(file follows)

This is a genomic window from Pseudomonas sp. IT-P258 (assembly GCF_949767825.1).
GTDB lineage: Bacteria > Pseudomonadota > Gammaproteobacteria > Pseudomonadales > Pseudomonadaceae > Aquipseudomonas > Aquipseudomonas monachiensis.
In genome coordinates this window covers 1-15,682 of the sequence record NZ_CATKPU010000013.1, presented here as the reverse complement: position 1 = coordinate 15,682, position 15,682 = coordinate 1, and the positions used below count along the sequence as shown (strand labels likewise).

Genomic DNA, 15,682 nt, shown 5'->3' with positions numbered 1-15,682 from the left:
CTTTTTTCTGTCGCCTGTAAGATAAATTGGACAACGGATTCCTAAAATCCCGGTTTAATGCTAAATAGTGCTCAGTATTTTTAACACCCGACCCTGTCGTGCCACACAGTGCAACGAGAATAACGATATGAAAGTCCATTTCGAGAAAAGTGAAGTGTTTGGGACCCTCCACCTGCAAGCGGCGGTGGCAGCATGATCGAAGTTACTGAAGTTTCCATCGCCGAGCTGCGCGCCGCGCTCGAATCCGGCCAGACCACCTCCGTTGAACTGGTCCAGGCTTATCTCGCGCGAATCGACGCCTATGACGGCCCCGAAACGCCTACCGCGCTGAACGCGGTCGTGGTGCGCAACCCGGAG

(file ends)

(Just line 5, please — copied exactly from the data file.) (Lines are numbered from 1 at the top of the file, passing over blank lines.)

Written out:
CTTTTTTCTGTCGCCTGTAAGATAAATTGGACAACGGATTCCTAAAATCCCGGTTTAATGCTAAATAGTGCTCAGTATTTTTAACACCCGACCCTGTCGTGCCACACAGTGCAACGAGAATAACGATATGAAAGTCCATTTCGAGAAAAGTGAAGTGTTTGGGACCCTCCACCTGCAAGCGGCGGTGGCAGCATGATCGAAGTTACTGAAGTTTCCATCGCCGAGCTGCGCGCCGCGCTCGAATCCGGCCAGACCACCTCCGTTGAACTGGTCCAGGCTTATCTCGCGCGAATCGACGCCTATGACGGCCCCGAAACGCCTACCGCGCTGAACGCGGTCGTGGTGCGCAACCCGGAG